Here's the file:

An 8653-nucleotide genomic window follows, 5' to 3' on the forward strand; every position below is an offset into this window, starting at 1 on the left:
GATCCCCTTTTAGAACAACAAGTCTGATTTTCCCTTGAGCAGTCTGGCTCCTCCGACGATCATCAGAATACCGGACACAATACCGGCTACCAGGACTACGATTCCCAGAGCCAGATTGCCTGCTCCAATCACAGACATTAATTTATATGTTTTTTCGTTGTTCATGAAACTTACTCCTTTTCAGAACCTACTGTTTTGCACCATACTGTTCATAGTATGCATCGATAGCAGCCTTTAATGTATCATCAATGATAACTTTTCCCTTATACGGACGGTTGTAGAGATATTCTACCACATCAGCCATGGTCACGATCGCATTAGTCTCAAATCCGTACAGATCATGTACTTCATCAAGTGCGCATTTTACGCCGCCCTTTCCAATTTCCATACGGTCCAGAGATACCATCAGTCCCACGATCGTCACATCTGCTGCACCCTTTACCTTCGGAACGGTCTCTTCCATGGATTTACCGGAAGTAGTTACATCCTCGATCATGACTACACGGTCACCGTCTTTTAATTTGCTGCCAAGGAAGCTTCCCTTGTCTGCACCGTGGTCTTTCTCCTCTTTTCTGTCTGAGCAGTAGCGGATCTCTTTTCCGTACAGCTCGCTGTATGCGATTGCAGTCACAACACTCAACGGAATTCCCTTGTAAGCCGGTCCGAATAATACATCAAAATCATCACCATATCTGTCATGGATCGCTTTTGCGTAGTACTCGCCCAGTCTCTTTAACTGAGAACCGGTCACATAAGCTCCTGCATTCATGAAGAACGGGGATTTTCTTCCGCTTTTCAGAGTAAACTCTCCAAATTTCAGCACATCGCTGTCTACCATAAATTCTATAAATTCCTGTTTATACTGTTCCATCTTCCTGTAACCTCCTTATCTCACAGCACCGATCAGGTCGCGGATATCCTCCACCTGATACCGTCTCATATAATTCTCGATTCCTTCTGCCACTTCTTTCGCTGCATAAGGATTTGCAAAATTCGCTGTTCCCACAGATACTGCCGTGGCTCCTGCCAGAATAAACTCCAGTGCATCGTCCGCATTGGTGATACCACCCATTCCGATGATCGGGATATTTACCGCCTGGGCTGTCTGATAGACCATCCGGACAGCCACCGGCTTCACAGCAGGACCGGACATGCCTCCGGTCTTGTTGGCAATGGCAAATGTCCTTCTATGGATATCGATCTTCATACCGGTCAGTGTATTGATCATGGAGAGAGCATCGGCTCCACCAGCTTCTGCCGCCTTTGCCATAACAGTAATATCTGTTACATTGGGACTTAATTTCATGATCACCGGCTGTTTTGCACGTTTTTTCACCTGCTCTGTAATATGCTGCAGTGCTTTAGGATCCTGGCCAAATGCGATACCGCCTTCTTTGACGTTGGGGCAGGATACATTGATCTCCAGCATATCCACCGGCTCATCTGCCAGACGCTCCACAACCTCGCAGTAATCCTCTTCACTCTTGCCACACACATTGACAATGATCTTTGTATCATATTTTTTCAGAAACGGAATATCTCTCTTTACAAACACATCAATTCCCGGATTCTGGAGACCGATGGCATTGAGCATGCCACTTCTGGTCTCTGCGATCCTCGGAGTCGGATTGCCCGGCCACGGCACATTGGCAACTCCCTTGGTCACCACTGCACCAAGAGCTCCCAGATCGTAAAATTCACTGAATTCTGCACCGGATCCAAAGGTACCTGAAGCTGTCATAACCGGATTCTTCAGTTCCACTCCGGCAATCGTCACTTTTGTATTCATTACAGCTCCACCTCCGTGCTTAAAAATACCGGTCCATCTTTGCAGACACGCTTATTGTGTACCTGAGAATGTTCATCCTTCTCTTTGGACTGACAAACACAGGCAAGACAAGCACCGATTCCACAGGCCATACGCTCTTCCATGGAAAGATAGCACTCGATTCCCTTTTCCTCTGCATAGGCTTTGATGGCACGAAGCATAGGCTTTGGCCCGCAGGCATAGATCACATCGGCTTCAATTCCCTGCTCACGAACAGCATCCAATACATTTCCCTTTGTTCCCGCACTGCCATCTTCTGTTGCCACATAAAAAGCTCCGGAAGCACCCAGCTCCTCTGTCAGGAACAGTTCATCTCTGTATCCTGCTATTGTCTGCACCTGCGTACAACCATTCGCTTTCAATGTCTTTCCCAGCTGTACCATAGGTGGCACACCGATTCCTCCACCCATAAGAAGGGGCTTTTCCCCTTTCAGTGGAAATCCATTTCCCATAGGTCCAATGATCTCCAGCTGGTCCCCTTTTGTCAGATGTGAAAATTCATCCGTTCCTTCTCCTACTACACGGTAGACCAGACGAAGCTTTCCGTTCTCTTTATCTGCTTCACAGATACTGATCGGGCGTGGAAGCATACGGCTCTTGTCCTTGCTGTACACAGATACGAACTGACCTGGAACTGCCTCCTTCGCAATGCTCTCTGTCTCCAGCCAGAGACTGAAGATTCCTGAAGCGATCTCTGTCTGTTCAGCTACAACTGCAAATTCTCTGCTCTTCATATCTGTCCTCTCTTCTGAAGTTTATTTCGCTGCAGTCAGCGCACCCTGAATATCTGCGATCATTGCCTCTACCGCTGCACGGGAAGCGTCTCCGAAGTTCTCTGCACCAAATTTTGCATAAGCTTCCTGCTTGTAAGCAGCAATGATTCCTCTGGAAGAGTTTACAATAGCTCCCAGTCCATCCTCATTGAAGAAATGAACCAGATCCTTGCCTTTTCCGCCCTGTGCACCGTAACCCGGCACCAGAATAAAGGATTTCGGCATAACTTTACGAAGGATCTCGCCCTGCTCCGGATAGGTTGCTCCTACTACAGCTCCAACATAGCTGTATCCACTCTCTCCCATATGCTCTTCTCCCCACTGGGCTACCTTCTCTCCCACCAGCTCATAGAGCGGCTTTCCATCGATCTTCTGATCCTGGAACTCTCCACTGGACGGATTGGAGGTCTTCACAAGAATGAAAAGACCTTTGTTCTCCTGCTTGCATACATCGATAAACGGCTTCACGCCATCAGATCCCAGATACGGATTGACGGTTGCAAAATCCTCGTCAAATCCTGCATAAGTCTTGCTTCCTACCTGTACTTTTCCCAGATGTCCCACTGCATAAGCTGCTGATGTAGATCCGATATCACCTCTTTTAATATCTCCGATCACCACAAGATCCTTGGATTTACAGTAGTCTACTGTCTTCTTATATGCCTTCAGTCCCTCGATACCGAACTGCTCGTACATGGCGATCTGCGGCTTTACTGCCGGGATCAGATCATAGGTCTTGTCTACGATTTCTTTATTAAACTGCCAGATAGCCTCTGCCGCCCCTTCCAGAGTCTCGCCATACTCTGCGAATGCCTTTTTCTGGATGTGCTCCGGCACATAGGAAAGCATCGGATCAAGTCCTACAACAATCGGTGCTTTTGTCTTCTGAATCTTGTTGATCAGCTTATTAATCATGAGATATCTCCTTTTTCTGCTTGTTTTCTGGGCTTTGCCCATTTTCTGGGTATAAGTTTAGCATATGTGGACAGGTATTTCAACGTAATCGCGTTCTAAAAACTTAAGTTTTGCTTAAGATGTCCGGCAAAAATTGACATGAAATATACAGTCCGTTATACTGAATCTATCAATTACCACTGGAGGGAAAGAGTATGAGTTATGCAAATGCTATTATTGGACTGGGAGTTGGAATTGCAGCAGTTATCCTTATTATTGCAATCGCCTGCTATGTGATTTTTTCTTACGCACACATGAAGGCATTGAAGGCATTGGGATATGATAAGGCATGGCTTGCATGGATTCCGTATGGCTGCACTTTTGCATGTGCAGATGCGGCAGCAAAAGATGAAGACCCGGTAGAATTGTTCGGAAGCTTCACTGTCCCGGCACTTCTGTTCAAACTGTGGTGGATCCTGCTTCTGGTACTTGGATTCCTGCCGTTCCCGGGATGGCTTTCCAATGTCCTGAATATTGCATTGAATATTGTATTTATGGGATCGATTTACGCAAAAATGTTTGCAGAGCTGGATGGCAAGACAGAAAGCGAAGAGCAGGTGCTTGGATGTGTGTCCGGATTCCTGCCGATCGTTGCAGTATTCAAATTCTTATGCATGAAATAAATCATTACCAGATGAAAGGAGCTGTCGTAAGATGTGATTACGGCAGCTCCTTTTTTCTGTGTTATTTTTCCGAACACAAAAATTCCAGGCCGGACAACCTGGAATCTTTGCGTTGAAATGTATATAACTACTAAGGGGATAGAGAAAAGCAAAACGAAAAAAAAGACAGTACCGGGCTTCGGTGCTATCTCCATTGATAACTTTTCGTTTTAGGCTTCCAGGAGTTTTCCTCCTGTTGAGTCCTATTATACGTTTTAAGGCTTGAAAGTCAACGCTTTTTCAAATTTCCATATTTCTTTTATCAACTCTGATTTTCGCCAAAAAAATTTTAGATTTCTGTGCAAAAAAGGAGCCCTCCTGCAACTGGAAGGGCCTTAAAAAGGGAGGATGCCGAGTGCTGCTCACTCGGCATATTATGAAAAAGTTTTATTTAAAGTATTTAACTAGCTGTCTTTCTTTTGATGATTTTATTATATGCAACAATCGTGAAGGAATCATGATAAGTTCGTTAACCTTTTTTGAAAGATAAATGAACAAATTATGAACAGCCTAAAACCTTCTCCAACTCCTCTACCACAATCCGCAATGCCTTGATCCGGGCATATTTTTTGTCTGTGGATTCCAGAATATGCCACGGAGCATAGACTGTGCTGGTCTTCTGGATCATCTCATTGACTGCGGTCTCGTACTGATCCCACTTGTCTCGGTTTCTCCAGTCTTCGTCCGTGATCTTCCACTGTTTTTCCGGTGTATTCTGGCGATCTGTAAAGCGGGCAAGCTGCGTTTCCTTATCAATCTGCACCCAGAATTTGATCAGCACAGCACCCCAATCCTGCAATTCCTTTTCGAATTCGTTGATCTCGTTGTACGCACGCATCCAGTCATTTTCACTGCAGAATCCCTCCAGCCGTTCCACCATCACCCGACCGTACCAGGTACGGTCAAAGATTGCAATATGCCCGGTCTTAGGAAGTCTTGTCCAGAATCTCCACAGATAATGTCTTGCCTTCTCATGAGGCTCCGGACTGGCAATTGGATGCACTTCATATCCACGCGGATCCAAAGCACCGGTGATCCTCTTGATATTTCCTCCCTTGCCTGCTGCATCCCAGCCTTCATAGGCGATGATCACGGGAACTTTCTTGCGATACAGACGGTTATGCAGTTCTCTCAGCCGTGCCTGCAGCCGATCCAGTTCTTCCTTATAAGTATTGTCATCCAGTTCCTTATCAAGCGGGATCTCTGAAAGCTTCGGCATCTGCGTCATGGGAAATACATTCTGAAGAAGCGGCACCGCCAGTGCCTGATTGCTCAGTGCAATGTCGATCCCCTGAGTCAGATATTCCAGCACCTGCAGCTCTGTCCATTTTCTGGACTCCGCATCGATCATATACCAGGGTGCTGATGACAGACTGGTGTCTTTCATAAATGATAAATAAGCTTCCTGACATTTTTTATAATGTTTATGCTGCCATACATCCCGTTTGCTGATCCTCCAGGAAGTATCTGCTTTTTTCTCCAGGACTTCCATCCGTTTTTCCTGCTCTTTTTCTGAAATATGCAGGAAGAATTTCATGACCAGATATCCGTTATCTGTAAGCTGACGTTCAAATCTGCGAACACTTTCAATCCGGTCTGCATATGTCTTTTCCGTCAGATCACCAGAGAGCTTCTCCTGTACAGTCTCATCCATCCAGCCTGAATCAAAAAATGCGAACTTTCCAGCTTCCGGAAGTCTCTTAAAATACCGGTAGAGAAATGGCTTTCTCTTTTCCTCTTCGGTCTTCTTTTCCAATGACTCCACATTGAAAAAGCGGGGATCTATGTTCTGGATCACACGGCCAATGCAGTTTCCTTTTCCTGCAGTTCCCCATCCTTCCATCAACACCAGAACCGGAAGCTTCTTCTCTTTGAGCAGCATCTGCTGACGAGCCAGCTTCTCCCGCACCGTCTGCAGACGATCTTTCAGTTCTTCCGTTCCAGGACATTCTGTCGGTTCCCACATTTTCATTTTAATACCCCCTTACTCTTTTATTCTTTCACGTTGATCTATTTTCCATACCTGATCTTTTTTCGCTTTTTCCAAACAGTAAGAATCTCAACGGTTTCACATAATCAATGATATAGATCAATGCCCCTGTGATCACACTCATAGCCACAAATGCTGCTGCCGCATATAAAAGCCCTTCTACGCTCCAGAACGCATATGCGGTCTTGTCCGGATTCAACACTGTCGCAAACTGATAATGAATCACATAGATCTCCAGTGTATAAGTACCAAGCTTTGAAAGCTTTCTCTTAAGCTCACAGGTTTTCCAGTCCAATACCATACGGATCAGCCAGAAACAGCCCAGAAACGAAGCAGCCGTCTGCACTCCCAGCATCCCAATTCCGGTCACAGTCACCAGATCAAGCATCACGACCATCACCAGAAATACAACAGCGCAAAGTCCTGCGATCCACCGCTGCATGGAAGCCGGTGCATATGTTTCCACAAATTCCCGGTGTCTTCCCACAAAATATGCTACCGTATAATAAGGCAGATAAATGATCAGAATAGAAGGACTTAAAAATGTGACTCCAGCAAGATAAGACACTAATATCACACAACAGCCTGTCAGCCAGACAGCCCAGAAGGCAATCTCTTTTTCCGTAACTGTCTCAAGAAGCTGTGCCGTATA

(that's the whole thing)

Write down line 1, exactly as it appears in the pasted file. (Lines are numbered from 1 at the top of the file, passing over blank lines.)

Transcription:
An 8653-nucleotide genomic window follows, 5' to 3' on the forward strand; every position below is an offset into this window, starting at 1 on the left: